“We took a leadership role, going back into service last August with protocols and the approvals of the Italian, Greek and Maltese governments,” said Achille Staiano, vice president of global sales for MSC Cruises.
“The protocols we put in place have proven that they work very well,” he continued. “Our guests are virtually traveling in a safe bubble and can do anything onboard. They can go to the bar, the spa, the swimming pools, the restaurants. We are sanitizing all areas and everyone respects social distancing.
“We are seeing very positive reviews by passengers on social media. They say they feel safe, they feel well taken care of, and understand that we are taking every precaution to ensure their safety and health, and also for our crew.”
Starting with Italy, Greece and Malta, Staiano said the company also has ongoing talks with governments, health authorities and ports in other countries. And with the acceleration of vaccinations, he expects that more countries will be opening up again, which will enable MSC to increase its deployment in the Mediterranean as well as Northern Europe.
The MSC Grandiosa, which first resumed service last year, will be joined by the MSC Seaside, starting service on May 1. Furthermore, the new MSC Seashore slated for delivery from Fincantieri this summer is expected to launch service in the Mediterranean in August and then move to Miami for the winter.
Staiano said that while MSC Cruises is the largest brand in Europe, South America, the Gulf and South Africa, it is also committed to growing its deployment in the Caribbean and was already sailing year-round before the pandemic.
The MSC Seashore and Divina both stay in the Caribbean for summer 2022.
China is also a market with huge potential, Staiano said, and MSC Cruises is determined to tap into that potential.
“The Bellissima is our ship in China, but we are planning to double our capacity there, and eventually continue to grow across Asia. The sooner, the better.”
At press time, plans called for the Virtuosa to go to China in 2022.
With more ships, Staiano said MSC is also working with existing and new destinations and discussing enhancement of facilities to accommodate the larger volumes of passengers carried by the larger ships.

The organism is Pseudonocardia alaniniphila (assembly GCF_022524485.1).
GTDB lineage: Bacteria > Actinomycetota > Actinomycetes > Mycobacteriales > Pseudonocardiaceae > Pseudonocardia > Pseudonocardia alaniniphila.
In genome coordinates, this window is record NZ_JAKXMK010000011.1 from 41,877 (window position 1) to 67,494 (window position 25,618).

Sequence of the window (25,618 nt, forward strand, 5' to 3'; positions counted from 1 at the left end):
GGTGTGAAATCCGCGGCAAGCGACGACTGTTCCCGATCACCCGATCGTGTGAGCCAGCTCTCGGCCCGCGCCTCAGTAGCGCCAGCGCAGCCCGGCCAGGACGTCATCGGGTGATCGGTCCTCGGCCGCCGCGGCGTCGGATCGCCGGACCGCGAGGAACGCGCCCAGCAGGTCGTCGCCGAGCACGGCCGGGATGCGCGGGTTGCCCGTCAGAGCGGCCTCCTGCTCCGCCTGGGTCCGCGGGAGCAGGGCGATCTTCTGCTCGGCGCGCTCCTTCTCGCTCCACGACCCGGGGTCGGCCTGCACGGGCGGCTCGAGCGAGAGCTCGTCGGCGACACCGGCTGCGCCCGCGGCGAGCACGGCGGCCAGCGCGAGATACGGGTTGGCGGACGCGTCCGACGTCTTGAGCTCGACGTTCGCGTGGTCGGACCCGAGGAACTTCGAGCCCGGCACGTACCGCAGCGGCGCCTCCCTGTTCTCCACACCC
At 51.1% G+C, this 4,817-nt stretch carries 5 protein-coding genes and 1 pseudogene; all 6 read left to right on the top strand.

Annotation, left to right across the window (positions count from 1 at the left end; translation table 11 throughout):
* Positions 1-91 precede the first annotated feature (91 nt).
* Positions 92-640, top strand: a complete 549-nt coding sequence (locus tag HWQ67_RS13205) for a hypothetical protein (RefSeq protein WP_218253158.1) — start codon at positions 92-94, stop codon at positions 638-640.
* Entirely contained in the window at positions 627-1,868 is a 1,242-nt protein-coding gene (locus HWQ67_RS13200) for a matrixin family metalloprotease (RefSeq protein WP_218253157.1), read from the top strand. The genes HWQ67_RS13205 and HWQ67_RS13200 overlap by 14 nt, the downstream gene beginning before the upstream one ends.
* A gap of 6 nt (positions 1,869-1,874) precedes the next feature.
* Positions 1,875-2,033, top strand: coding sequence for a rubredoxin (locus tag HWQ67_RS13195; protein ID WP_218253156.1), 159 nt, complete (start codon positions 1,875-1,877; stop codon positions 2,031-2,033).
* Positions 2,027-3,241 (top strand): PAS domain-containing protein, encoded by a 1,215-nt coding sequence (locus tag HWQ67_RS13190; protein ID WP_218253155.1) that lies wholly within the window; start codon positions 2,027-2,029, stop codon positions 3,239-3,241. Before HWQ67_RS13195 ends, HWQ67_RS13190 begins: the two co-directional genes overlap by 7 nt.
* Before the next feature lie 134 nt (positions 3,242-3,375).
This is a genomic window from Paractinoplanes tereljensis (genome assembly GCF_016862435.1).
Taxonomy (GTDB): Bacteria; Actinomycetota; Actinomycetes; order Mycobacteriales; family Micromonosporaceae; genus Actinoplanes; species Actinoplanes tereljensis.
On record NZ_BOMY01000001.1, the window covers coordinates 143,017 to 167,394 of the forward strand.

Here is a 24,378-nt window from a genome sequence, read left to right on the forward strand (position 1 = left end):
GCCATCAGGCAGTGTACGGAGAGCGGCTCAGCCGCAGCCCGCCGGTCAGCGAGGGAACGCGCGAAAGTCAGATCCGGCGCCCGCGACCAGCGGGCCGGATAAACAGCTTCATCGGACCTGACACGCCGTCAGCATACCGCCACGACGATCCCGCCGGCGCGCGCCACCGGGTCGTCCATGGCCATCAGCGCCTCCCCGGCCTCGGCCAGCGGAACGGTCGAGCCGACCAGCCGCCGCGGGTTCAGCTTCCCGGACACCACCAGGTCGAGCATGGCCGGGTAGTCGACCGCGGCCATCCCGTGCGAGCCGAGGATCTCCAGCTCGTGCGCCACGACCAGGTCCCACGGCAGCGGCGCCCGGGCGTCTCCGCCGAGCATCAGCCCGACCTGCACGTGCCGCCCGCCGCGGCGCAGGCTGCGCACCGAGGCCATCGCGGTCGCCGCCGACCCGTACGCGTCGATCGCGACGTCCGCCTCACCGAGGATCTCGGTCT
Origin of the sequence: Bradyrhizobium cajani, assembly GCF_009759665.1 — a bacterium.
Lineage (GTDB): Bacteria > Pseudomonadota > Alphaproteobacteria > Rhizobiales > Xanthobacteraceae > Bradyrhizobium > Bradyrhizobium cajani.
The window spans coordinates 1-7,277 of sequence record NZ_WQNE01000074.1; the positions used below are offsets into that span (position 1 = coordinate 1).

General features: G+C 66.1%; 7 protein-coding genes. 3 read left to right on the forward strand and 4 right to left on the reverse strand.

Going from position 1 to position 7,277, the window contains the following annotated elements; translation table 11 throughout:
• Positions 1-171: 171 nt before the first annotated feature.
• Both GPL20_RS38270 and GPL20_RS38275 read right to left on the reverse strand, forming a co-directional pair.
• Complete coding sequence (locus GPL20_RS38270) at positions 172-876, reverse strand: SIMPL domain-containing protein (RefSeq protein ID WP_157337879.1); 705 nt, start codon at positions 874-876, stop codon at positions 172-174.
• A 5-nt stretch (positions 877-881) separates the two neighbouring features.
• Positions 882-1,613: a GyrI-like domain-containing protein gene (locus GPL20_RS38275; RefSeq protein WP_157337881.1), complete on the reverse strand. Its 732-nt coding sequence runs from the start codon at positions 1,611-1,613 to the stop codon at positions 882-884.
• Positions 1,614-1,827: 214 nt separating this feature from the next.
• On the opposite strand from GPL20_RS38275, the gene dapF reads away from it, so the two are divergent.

Planning ship deployments also means that MSC is working to reduce its impact on the environment by reducing emissions, installing equipment for shorepower and studying alternative fuels, like LNG.
“We are already the widest distributed (cruise) brand in the world,” Staiano contined. “We carry some 184 different nationalities among our guests on our standard seven-day Mediterranean cruise. And what we used to call emerging markets, we now call new markets, and they represent major pillars among our source markets. So, the Czech Republic, Poland, Hungary, Romania, Bulgaria, Croatia, Turkey, Egypt, Israel, and other countries – give us the opportunity for further growth.
“While we listen to our markets and where people want to go, our current cruises are the result of us fine-tuning the itineraries based on our experience,” Staiano said.
“Itineraries are a very important component of a cruise.
“We offer up to seven ports in seven days, but the operation of the ship and shoreside tours limit how much time we can spend in each destination. However, as people become more experienced cruisers, maybe in the future we can spend more time in one, two or three ports and thus reduce the number of ports we go to. Some of the destinations deserve more time to be properly explored.”